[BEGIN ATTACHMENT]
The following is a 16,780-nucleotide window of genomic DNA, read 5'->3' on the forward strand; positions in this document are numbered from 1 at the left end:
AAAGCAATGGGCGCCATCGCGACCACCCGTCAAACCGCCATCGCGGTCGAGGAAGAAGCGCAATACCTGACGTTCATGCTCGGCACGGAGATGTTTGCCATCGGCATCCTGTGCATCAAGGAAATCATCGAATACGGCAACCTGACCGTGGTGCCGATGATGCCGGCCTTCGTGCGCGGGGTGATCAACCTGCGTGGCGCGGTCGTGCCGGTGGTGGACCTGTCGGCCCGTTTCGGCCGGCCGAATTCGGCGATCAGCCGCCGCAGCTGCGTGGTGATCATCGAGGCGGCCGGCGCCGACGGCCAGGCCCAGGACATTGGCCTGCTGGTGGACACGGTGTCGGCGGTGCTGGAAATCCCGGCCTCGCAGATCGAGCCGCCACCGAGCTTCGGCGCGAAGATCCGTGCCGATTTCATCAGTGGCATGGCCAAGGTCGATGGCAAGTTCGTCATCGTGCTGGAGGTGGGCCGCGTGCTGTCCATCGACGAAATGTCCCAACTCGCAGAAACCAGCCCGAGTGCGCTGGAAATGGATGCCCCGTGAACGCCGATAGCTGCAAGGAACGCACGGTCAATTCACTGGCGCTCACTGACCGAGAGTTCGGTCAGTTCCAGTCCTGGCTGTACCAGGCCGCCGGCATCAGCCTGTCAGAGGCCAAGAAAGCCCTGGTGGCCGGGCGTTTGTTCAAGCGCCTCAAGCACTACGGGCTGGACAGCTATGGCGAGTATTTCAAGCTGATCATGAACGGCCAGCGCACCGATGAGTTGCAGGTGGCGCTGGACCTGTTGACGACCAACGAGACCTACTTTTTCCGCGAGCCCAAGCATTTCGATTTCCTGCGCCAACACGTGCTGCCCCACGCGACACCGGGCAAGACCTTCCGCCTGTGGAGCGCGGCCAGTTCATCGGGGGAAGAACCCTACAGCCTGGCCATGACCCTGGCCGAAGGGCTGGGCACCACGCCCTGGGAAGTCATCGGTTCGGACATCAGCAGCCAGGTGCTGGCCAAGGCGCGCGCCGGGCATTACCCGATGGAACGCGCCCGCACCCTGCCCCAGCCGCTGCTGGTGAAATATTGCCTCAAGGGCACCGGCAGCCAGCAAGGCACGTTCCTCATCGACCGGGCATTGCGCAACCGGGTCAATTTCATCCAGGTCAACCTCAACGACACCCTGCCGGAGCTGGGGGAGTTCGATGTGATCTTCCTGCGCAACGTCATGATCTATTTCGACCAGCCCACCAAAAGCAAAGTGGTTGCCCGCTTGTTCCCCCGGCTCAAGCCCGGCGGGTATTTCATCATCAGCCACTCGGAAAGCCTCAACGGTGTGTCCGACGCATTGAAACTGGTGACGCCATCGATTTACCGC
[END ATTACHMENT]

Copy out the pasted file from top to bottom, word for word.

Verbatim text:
The following is a 16,780-nucleotide window of genomic DNA, read 5'->3' on the forward strand; positions in this document are numbered from 1 at the left end:
AAAGCAATGGGCGCCATCGCGACCACCCGTCAAACCGCCATCGCGGTCGAGGAAGAAGCGCAATACCTGACGTTCATGCTCGGCACGGAGATGTTTGCCATCGGCATCCTGTGCATCAAGGAAATCATCGAATACGGCAACCTGACCGTGGTGCCGATGATGCCGGCCTTCGTGCGCGGGGTGATCAACCTGCGTGGCGCGGTCGTGCCGGTGGTGGACCTGTCGGCCCGTTTCGGCCGGCCGAATTCGGCGATCAGCCGCCGCAGCTGCGTGGTGATCATCGAGGCGGCCGGCGCCGACGGCCAGGCCCAGGACATTGGCCTGCTGGTGGACACGGTGTCGGCGGTGCTGGAAATCCCGGCCTCGCAGATCGAGCCGCCACCGAGCTTCGGCGCGAAGATCCGTGCCGATTTCATCAGTGGCATGGCCAAGGTCGATGGCAAGTTCGTCATCGTGCTGGAGGTGGGCCGCGTGCTGTCCATCGACGAAATGTCCCAACTCGCAGAAACCAGCCCGAGTGCGCTGGAAATGGATGCCCCGTGAACGCCGATAGCTGCAAGGAACGCACGGTCAATTCACTGGCGCTCACTGACCGAGAGTTCGGTCAGTTCCAGTCCTGGCTGTACCAGGCCGCCGGCATCAGCCTGTCAGAGGCCAAGAAAGCCCTGGTGGCCGGGCGTTTGTTCAAGCGCCTCAAGCACTACGGGCTGGACAGCTATGGCGAGTATTTCAAGCTGATCATGAACGGCCAGCGCACCGATGAGTTGCAGGTGGCGCTGGACCTGTTGACGACCAACGAGACCTACTTTTTCCGCGAGCCCAAGCATTTCGATTTCCTGCGCCAACACGTGCTGCCCCACGCGACACCGGGCAAGACCTTCCGCCTGTGGAGCGCGGCCAGTTCATCGGGGGAAGAACCCTACAGCCTGGCCATGACCCTGGCCGAAGGGCTGGGCACCACGCCCTGGGAAGTCATCGGTTCGGACATCAGCAGCCAGGTGCTGGCCAAGGCGCGCGCCGGGCATTACCCGATGGAACGCGCCCGCACCCTGCCCCAGCCGCTGCTGGTGAAATATTGCCTCAAGGGCACCGGCAGCCAGCAAGGCACGTTCCTCATCGACCGGGCATTGCGCAACCGGGTCAATTTCATCCAGGTCAACCTCAACGACACCCTGCCGGAGCTGGGGGAGTTCGATGTGATCTTCCTGCGCAACGTCATGATCTATTTCGACCAGCCCACCAAAAGCAAAGTGGTTGCCCGCTTGTTCCCCCGGCTCAAGCCCGGCGGGTATTTCATCATCAGCCACTCGGAAAGCCTCAACGGTGTGTCCGACGCATTGAAACTGGTGACGCCATCGATTTACCGC